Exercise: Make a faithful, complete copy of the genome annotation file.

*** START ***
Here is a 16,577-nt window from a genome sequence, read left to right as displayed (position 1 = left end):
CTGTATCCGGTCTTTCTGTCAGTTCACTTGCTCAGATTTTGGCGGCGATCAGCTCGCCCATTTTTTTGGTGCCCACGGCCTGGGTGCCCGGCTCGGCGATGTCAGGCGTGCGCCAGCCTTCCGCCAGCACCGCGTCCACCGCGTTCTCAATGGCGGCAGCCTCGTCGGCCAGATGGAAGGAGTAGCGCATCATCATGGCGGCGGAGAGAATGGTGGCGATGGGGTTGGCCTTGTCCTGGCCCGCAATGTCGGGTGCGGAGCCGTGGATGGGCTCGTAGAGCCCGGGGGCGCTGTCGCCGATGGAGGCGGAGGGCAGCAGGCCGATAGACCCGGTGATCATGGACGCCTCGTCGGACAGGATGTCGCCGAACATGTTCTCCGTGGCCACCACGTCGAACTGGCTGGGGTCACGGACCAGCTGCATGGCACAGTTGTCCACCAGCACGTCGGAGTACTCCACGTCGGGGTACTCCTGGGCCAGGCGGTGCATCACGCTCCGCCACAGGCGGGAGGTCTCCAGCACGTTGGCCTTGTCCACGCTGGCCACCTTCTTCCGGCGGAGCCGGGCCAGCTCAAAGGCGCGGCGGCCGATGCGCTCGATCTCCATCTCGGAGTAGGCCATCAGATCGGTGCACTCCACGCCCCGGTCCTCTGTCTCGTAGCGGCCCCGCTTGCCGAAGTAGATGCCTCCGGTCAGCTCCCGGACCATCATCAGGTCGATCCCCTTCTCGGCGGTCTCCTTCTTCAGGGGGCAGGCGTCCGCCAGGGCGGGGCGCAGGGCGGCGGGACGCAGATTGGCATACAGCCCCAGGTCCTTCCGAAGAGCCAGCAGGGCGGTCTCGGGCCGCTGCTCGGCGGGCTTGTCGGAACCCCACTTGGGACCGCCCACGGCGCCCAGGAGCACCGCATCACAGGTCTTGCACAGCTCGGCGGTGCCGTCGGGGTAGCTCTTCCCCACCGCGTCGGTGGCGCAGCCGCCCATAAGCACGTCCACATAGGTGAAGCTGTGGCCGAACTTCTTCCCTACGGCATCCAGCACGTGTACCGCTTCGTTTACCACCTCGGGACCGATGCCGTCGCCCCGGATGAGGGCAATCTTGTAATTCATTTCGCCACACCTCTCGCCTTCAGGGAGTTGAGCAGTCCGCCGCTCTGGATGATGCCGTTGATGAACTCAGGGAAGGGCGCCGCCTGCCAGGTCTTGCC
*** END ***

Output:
Here is a 16,577-nt window from a genome sequence, read left to right as displayed (position 1 = left end):
CTGTATCCGGTCTTTCTGTCAGTTCACTTGCTCAGATTTTGGCGGCGATCAGCTCGCCCATTTTTTTGGTGCCCACGGCCTGGGTGCCCGGCTCGGCGATGTCAGGCGTGCGCCAGCCTTCCGCCAGCACCGCGTCCACCGCGTTCTCAATGGCGGCAGCCTCGTCGGCCAGATGGAAGGAGTAGCGCATCATCATGGCGGCGGAGAGAATGGTGGCGATGGGGTTGGCCTTGTCCTGGCCCGCAATGTCGGGTGCGGAGCCGTGGATGGGCTCGTAGAGCCCGGGGGCGCTGTCGCCGATGGAGGCGGAGGGCAGCAGGCCGATAGACCCGGTGATCATGGACGCCTCGTCGGACAGGATGTCGCCGAACATGTTCTCCGTGGCCACCACGTCGAACTGGCTGGGGTCACGGACCAGCTGCATGGCACAGTTGTCCACCAGCACGTCGGAGTACTCCACGTCGGGGTACTCCTGGGCCAGGCGGTGCATCACGCTCCGCCACAGGCGGGAGGTCTCCAGCACGTTGGCCTTGTCCACGCTGGCCACCTTCTTCCGGCGGAGCCGGGCCAGCTCAAAGGCGCGGCGGCCGATGCGCTCGATCTCCATCTCGGAGTAGGCCATCAGATCGGTGCACTCCACGCCCCGGTCCTCTGTCTCGTAGCGGCCCCGCTTGCCGAAGTAGATGCCTCCGGTCAGCTCCCGGACCATCATCAGGTCGATCCCCTTCTCGGCGGTCTCCTTCTTCAGGGGGCAGGCGTCCGCCAGGGCGGGGCGCAGGGCGGCGGGACGCAGATTGGCATACAGCCCCAGGTCCTTCCGAAGAGCCAGCAGGGCGGTCTCGGGCCGCTGCTCGGCGGGCTTGTCGGAACCCCACTTGGGACCGCCCACGGCGCCCAGGAGCACCGCATCACAGGTCTTGCACAGCTCGGCGGTGCCGTCGGGGTAGCTCTTCCCCACCGCGTCGGTGGCGCAGCCGCCCATAAGCACGTCCACATAGGTGAAGCTGTGGCCGAACTTCTTCCCTACGGCATCCAGCACGTGTACCGCTTCGTTTACCACCTCGGGACCGATGCCGTCGCCCCGGATGAGGGCAATCTTGTAATTCATTTCGCCACACCTCTCGCCTTCAGGGAGTTGAGCAGTCCGCCGCTCTGGATGATGCCGTTGATGAACTCAGGGAAGGGCGCCGCCTGCCAGGTCTTGCC